While Estonia is spending far more on national defense than previous agreements have called for, it will not be enough to deliver us if we fail to get the rest of Europe on board, MP Raimond Kaljulaid writes.
The annual Parliamentary Transatlantic Forum of the NATO Parliamentary Assembly was held in Washington D.C. in early December. The topics were hardly surprising: Ukraine, Middle East, China, honoring prior NATO decisions and the upcoming Washington summit.
I attended the event together with Vice President of the Riigikogu Jüri Ratas. Estonia is lucky in having a former prime minister as its spokesperson. It inevitably makes a difference. Allow me to point out three conclusions that matter to Estonia.
First. Ukraine's situation is seen as extremely difficult. The West has made military aid available to Ukraine, while it has not been enough. Russia has adjusted its industry to meet wartime needs more effectively than we have and is capable of continuing this war.
The U.S. Congress has been slow to approve a new round of Ukraine aid, which, worse still, has to do with domestic matters. Some Republicans are calling for changes to immigration policy and refusing, among other things, to approve aid for Ukraine before relevant agreements are reached.
But it is hoped that an agreement is near and the funding will be approved. It is a major problem that the impression in America is that it is providing the bulk of aid, with Europe contributing little or nothing. This is categorically not true, while such lies are being spread and the voters seem to be buying them.
The other important conclusion that is directly tied to the former concerns the defense industry development of NATO members. It is a public secret that NATO countries didn't have enough munitions even before the war started. Now, stocks have been depleted further to help Ukraine.
Replacing weapons and ammunition that have been donated is progressing slowly, not to mention arriving in a better place than we were before the war. And yet, it is a key aspect in terms of the credibility of NATO deterrence.
Security cannot be ensured through high-sounding statements and optimistic press releases. We need real capabilities that we can effectively use in a real war. Our adversaries will see through and call our bluff.
The third significant message from the meeting also concerns defense spending. Only a third of NATO members spend over 2 percent of GDP on defense. Estonia is spending over 3 percent, while some are still struggling to reach past targets.
The same old excuses made the stage. One participating country's representatives explained that they are finding it difficult to spend 2 percent of GDP on defense because of rapid economic growth. Apparently, the problem is that there is too much money.
The utterly worn-out proposition according to which how the money is spent is more important than spending 2 percent was also dusted off and carted out. Experts could only shake their heads and try to explain that efficiency aside, lacking enough munitions to throw at the enemy ultimately boils down to how much money has been allocated for their purchase.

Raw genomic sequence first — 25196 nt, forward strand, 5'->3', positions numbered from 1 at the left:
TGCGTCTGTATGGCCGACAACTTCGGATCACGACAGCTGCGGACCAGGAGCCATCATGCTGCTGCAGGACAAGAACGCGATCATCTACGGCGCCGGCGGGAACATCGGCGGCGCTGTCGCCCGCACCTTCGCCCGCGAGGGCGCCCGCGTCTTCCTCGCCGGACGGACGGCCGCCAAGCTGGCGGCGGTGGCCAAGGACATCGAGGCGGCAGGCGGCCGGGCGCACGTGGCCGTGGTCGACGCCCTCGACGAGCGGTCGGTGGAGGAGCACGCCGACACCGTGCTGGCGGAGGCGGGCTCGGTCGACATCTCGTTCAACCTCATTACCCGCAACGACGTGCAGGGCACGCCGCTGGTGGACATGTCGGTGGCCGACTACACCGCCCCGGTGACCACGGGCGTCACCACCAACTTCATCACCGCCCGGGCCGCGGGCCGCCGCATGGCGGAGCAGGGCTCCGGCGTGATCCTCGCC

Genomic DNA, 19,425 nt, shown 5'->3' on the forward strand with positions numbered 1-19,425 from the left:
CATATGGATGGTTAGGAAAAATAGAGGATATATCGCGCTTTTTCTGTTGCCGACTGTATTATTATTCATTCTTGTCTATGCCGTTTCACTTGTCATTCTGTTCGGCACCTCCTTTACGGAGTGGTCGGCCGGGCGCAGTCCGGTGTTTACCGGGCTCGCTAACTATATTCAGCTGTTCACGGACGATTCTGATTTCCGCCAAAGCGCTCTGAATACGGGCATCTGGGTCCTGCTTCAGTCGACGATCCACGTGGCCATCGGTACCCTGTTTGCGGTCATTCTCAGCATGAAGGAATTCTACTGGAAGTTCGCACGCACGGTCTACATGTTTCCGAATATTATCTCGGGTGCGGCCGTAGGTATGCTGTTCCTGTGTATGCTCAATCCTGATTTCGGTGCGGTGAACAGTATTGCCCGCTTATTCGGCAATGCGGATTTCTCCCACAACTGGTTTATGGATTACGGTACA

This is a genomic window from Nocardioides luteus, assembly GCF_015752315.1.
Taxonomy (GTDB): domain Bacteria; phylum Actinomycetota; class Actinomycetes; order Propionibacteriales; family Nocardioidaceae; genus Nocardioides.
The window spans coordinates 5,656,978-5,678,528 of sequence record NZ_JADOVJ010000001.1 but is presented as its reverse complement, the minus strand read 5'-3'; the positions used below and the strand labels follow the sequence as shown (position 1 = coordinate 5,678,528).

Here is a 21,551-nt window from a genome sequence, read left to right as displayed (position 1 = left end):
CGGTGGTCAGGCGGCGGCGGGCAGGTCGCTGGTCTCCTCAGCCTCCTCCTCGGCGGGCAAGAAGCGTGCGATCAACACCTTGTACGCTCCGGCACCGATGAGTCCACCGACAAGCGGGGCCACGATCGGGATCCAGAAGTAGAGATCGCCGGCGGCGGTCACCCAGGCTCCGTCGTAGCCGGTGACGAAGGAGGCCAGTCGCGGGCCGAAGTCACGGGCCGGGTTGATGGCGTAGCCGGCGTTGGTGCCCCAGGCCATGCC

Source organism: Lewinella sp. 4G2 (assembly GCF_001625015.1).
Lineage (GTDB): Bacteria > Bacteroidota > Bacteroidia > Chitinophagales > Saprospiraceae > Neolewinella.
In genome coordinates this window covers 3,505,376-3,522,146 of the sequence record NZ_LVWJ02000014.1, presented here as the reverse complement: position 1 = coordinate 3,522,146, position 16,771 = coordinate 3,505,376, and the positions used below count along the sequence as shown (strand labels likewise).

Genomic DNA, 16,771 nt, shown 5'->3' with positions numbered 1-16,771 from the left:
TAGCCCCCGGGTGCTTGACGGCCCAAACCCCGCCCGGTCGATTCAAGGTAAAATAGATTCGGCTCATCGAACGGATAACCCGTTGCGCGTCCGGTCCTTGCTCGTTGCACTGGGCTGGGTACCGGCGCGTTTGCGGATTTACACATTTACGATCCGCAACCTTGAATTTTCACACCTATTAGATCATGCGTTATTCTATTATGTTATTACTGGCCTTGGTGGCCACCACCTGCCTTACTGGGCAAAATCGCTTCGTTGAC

But the problem of defense spending is also political. U.S. representatives pointed, more or less directly, to the upcoming presidential election and the chance that Donald Trump might be elected.
As all European leaders know full well, for Trump, the most important aspect of NATO was how the U.S. has shouldered the bulk of the responsibility in terms of realistic military capabilities, which we would be hard-pressed to criticize him for. Trump is definitely not the only Republican asking why should the U.S. help defend allies that fail to hold up their end of the deal.
Europeans need to be dead serious when it comes to these words. To be able to count on America's continued contribution to European security, we must perform our obligations. I use the word "we" knowingly as even though Estonia is spending far more than previous agreements called for on defense, it will not be enough to deliver us if we fail to get the rest of Europe on board. It will be among the most burning issues next year.
Unfortunately, it is impossible to fully gauge the strength of allied relations before they are put to the ultimate test. We don't know how much time we have or how serious the ordeal will prove. History teaches us that no agreement or treaty is certain. But treaties sides to which fail to perform their obligations are far riskier still.
Every person in Estonia knows what Article Five of the North Atlantic Treaty says. However, Article Five is preceded by Article Three according to which "the Parties, separately and jointly, by means of continuous and effective self-help and mutual aid, will maintain and develop their individual and collective capacity to resist armed attack.
Politicians who are skeptical of NATO and international cooperation in general find it all too easy to ask why should America help countries that have not performed this contractual obligation, have not maintained and developed individual defensive capacity or contributed proportionally to collective defense.
Editor: Marcus Turovski